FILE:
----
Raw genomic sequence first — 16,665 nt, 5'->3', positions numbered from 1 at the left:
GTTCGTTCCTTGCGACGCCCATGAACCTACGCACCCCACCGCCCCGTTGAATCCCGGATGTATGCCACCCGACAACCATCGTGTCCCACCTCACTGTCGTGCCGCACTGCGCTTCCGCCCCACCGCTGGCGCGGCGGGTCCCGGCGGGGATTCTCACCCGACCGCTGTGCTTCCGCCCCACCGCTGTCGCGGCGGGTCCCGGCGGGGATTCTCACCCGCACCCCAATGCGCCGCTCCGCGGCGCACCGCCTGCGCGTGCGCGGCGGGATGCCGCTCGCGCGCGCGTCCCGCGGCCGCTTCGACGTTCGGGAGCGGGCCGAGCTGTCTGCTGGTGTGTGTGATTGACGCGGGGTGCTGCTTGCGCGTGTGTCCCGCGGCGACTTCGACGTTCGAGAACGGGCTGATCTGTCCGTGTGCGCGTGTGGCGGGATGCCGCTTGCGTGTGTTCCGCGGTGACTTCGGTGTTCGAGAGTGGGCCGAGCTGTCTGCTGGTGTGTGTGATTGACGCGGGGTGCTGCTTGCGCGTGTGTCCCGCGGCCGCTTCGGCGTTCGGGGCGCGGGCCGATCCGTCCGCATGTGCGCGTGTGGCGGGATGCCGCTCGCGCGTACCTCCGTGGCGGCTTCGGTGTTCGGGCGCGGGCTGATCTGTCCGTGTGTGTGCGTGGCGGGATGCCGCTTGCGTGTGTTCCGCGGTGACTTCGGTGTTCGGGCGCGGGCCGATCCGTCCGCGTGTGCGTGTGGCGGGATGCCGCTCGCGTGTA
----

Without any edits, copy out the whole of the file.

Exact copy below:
Raw genomic sequence first — 16,665 nt, 5'->3', positions numbered from 1 at the left:
GTTCGTTCCTTGCGACGCCCATGAACCTACGCACCCCACCGCCCCGTTGAATCCCGGATGTATGCCACCCGACAACCATCGTGTCCCACCTCACTGTCGTGCCGCACTGCGCTTCCGCCCCACCGCTGGCGCGGCGGGTCCCGGCGGGGATTCTCACCCGACCGCTGTGCTTCCGCCCCACCGCTGTCGCGGCGGGTCCCGGCGGGGATTCTCACCCGCACCCCAATGCGCCGCTCCGCGGCGCACCGCCTGCGCGTGCGCGGCGGGATGCCGCTCGCGCGCGCGTCCCGCGGCCGCTTCGACGTTCGGGAGCGGGCCGAGCTGTCTGCTGGTGTGTGTGATTGACGCGGGGTGCTGCTTGCGCGTGTGTCCCGCGGCGACTTCGACGTTCGAGAACGGGCTGATCTGTCCGTGTGCGCGTGTGGCGGGATGCCGCTTGCGTGTGTTCCGCGGTGACTTCGGTGTTCGAGAGTGGGCCGAGCTGTCTGCTGGTGTGTGTGATTGACGCGGGGTGCTGCTTGCGCGTGTGTCCCGCGGCCGCTTCGGCGTTCGGGGCGCGGGCCGATCCGTCCGCATGTGCGCGTGTGGCGGGATGCCGCTCGCGCGTACCTCCGTGGCGGCTTCGGTGTTCGGGCGCGGGCTGATCTGTCCGTGTGTGTGCGTGGCGGGATGCCGCTTGCGTGTGTTCCGCGGTGACTTCGGTGTTCGGGCGCGGGCCGATCCGTCCGCGTGTGCGTGTGGCGGGATGCCGCTCGCGTGTA